39. Strik WK, Dierks T, Franzek E, Stober G, Maurer K: P300 asymmetries in schizophrenia revisited with reference-independent methods. Psychiatry Res 1994;55:153–166.
  40. Shenton ME, Dickey CC, Frumin M, McCarley RW: A review of MRI findings in schizophrenia. Schizophr Res 2001;49:1–52.
  41. McCarley RW, Nakamura M, Shenton ME, Salisbury DF: Combining ERP and structural MRI information in first episode schizophrenia and bipolar disorder. Clin EEG Neurosci 2008;39:57–60.
  42. Angrilli A, Spironelli C, Elbert T, Crow TJ, Marano G, Stegagno L: Schizophrenia as failure of left hemispheric dominance for the phonological component of language. PLoS ONE 2009;4:e4507.
  43. Mitchell RL, Crow TJ: Right hemisphere language functions and schizophrenia: the forgotten hemisphere? Brain 2005;128:963–978.
  44. Paus T, Zijdenbos A, Worsley K, Collins DL, Blumenthal J, Giedd JN, Rapoport JL, Evans AC: Structural maturation of neural pathways in children and adolescents: in vivo study. Science 1999;283:1908–1911.
  45. Cachia A, Paillère-Martinot ML, Galinow-ski A, Januel D, de Beaurepaire R, Bellivier F, Artiges E, Andoh J, Bartrés-Faz D, Duchesnay E, Rivière D, Plaze M, Mangin JF, Martinot JL: Cortical folding abnormalities in schizophrenia patients with resistant auditory hallucinations. Neuroimage 2008;39:927–935.
  46. Shin SE, Lee JS, Kang MH, Kim CE, Bae JN, Jung G: Segmented volumes of cerebrum and cerebellum in first episode schizophrenia with auditory hallucinations. Psychiatry Res 2005;138:33–42.
  47. Bengtsson SL, Nagy Z, Skare S, Forsman L, Forssberg H, Ullen F: Extensive piano practicing has regionally specific effects on white matter development. Nat Neurosci 2005;8:1148–1150.
  48. Dickey CC, McCarley RW, Voglmaier MM, Frumin M, Niznikiewicz MA, Hirayasu Y, Fraone S, Seidman LJ, Shenton ME: Smaller left Heschl’s gyrus volume in patients with schizotypal personality disorder. Am J Psychiatry 2002;159:1521–1527.
  49. Penhune VB, Zatorre RJ, MacDonald JD, Evans AC: Interhemispheric anatomical differences in human primary auditory cortex: probabilistic mapping and volume measurement from magnetic resonance scans. Cereb Cortex 1996;6:661–672.
  50. McCarley RW, Salisbury DF, Hirayasu Y, Yurgelun-Todd DA, Tohen M, Zarate C, Kikinis R, Jolesz FA, Shenton ME: Association between smaller left posterior superior temporal gyrus volume on magnetic resonance imaging and smaller left temporal P300 amplitude in first-episode schizophrenia. Arch Gen Psychiatry 2002;59:321–331.

  

Author Contacts

Daniela Hubl, MD
University Hospital of Clinical Psychiatry
Bolligenstrasse 111, CH–3000 Bern 60 (Switzerland)
Tel. +41 31 930 9522, Fax +41 31 930 9404
E-Mail hubl@puk.unibe.ch

  

Article Information

Received: October 10, 2008
Accepted after revision: May 20, 2009
Published online: November 13, 2009
Number of Print Pages : 9
Number of Figures : 3, Number of Tables : 4, Number of References : 50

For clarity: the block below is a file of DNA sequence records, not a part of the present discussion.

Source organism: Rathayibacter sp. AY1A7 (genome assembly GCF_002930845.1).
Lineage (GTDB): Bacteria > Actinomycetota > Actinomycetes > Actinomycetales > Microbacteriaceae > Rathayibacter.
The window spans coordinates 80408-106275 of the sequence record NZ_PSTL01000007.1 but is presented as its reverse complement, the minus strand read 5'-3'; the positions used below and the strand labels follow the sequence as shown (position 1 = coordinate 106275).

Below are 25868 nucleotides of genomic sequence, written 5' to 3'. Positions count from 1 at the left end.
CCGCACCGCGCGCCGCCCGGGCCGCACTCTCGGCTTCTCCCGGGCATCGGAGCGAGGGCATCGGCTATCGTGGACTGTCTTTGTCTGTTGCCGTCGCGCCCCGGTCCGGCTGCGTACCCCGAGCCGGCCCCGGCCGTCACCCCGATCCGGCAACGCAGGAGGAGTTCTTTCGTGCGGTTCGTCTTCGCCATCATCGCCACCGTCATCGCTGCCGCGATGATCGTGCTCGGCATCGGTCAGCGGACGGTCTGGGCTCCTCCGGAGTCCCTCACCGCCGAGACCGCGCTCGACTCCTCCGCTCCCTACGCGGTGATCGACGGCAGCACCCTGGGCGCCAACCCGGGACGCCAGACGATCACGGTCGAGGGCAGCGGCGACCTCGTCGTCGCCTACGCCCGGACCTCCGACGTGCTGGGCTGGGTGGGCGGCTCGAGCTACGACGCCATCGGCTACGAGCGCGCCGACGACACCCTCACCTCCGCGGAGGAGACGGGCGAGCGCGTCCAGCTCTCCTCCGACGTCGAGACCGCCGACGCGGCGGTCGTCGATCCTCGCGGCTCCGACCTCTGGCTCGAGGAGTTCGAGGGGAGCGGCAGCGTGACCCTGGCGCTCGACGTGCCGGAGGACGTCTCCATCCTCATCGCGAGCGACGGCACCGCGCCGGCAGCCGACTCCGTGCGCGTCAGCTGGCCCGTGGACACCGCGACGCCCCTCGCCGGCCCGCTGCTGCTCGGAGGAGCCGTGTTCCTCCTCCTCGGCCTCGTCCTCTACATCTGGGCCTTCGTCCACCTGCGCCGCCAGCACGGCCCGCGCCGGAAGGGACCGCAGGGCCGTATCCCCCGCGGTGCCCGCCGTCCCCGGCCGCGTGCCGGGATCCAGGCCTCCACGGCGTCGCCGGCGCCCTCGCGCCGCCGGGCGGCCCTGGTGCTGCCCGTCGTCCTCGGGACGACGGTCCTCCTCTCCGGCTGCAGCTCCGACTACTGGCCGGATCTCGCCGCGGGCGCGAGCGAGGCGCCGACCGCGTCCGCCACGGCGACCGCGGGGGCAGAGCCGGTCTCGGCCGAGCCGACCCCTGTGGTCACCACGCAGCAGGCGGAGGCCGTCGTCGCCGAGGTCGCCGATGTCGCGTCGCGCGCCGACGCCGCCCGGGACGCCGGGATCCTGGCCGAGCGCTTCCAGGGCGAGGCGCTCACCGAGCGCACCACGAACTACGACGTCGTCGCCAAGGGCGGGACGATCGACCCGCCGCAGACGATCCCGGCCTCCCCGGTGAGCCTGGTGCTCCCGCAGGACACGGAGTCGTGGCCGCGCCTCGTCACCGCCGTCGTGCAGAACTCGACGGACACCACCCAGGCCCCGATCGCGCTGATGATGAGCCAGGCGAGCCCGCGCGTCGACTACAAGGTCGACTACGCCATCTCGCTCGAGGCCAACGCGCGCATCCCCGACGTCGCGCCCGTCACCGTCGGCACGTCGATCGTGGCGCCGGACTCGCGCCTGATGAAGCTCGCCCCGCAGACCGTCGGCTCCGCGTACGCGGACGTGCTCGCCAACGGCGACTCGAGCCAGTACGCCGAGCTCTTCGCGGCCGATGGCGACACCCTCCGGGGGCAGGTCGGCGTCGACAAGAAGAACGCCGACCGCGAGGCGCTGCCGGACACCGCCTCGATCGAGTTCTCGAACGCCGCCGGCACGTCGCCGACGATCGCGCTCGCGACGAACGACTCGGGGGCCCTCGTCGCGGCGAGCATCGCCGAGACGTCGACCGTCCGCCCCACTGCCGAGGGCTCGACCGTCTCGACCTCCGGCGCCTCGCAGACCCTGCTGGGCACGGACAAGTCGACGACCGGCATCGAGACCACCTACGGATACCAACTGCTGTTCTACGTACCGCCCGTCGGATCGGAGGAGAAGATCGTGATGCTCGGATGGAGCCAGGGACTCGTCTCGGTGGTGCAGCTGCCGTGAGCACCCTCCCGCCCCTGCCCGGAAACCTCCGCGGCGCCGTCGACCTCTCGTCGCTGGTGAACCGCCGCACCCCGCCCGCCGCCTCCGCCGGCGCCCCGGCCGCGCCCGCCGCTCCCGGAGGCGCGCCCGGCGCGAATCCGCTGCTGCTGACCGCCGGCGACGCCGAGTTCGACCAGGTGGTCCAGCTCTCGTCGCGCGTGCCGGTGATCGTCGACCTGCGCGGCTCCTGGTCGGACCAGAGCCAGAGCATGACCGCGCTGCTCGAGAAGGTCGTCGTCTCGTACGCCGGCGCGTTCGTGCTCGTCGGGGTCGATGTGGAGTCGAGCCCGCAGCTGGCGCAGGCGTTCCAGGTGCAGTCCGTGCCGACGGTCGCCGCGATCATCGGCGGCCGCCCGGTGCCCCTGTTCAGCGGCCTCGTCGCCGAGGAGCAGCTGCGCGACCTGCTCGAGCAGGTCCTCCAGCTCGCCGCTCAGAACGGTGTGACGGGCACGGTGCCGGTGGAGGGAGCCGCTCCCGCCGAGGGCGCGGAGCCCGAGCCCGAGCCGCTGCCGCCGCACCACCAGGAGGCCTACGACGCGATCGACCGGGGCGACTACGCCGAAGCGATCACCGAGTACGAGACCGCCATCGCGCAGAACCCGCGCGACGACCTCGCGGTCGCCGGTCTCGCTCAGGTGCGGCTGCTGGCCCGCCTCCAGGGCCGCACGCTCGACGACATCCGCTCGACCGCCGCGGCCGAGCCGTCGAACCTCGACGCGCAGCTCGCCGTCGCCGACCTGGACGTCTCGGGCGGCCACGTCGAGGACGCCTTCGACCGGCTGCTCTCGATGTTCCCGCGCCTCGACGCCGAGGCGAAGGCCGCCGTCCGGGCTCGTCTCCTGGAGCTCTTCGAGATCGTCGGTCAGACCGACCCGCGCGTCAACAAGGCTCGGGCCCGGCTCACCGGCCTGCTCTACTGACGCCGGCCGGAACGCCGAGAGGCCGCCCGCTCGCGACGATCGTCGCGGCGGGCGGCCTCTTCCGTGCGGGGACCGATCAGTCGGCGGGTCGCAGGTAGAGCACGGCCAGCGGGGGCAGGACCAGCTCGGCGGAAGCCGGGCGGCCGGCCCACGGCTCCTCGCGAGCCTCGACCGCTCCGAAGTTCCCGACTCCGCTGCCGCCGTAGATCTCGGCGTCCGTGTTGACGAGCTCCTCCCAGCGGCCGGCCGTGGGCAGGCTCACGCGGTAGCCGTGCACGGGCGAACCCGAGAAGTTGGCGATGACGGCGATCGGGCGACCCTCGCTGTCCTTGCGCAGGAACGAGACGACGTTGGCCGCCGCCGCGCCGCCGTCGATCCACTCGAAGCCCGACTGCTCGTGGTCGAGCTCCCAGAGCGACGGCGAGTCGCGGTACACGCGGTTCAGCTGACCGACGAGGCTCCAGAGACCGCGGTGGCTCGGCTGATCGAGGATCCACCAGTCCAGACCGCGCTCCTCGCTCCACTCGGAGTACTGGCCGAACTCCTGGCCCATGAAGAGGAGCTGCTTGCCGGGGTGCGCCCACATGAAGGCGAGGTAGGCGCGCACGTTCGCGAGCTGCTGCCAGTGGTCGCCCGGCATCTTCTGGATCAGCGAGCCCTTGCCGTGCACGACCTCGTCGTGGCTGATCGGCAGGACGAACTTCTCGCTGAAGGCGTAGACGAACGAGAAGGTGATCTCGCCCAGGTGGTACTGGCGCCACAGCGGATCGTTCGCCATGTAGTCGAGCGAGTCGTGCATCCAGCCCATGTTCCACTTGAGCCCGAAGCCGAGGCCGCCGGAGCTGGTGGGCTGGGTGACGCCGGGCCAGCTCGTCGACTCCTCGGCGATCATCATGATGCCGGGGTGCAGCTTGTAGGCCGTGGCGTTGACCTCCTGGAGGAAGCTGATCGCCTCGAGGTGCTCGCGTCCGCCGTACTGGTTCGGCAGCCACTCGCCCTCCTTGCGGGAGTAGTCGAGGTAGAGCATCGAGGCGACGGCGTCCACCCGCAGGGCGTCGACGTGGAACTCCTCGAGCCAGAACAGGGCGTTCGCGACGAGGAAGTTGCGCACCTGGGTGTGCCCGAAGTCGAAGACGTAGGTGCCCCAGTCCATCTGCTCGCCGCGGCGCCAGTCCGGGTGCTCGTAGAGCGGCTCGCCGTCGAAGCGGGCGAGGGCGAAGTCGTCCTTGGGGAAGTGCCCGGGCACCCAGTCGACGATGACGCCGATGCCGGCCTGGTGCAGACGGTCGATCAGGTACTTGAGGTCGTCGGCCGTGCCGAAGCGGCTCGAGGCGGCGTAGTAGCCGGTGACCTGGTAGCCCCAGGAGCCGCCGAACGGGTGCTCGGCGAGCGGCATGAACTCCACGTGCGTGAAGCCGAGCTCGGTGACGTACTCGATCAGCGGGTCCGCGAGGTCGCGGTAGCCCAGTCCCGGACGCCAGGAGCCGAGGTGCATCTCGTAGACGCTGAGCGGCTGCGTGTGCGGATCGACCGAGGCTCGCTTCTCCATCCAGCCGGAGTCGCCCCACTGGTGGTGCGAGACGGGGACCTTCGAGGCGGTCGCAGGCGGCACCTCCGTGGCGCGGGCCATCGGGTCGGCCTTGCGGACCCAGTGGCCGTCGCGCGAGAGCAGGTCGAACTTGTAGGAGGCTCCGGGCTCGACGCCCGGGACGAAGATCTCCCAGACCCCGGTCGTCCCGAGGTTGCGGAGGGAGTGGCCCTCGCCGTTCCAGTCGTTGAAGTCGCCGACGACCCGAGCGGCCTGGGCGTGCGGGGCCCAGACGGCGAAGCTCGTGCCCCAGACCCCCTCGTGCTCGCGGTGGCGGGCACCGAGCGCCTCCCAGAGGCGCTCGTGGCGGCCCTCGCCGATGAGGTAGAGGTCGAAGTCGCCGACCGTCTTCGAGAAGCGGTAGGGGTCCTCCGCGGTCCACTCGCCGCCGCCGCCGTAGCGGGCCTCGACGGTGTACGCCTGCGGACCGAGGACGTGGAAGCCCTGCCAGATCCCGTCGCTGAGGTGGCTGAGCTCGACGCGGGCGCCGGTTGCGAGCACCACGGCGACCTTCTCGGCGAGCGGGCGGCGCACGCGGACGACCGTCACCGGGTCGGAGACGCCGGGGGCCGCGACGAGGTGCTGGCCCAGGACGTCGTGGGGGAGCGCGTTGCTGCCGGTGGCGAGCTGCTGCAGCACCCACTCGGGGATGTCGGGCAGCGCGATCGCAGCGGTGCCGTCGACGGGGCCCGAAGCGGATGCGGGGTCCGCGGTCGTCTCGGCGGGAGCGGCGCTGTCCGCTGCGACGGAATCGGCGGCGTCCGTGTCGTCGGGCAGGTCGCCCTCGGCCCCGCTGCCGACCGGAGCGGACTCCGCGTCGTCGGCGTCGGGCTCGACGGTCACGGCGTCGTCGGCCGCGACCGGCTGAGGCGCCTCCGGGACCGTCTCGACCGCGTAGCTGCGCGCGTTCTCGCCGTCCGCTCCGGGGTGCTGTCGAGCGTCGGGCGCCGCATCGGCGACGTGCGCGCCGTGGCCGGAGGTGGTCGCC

Additional supplementary material is available online - Number of Parts : 1

  

Publication Details

Neuropsychobiology (International Journal of Experimental and Clinical Research in Biological Psychiatry, Pharmacopsychiatry, Biological Psychology/Pharmacopsychology and Pharmacoelectroencephalography)

Vol. 61, No. 1, Year 2010 (Cover Date: December 2009)

Journal Editor: Strik W. (Bern)
ISSN: 0302-282X (Print), eISSN: 1423-0224 (Online)

For additional information: http://www.karger.com/NPS


Copyright / Drug Dosage / Disclaimer

Copyright: All rights reserved. No part of this publication may be translated into other languages, reproduced or utilized in any form or by any means, electronic or mechanical, including photocopying, recording, microcopying, or by any information storage and retrieval system, without permission in writing from the publisher or, in the case of photocopying, direct payment of a specified fee to the Copyright Clearance Center.
Drug Dosage: The authors and the publisher have exerted every effort to ensure that drug selection and dosage set forth in this text are in accord with current recommendations and practice at the time of publication. However, in view of ongoing research, changes in goverment regulations, and the constant flow of information relating to drug therapy and drug reactions, the reader is urged to check the package insert for each drug for any changes in indications and dosage and for added warnings and precautions. This is particularly important when the recommended agent is a new and/or infrequently employed drug.
Disclaimer: The statements, opinions and data contained in this publication are solely those of the individual authors and contributors and not of the publishers and the editor(s). The appearance of advertisements or/and product references in the publication is not a warranty, endorsement, or approval of the products or services advertised or of their effectiveness, quality or safety. The publisher and the editor(s) disclaim responsibility for any injury to persons or property resulting from any ideas, methods, instructions or products referred to in the content or advertisements.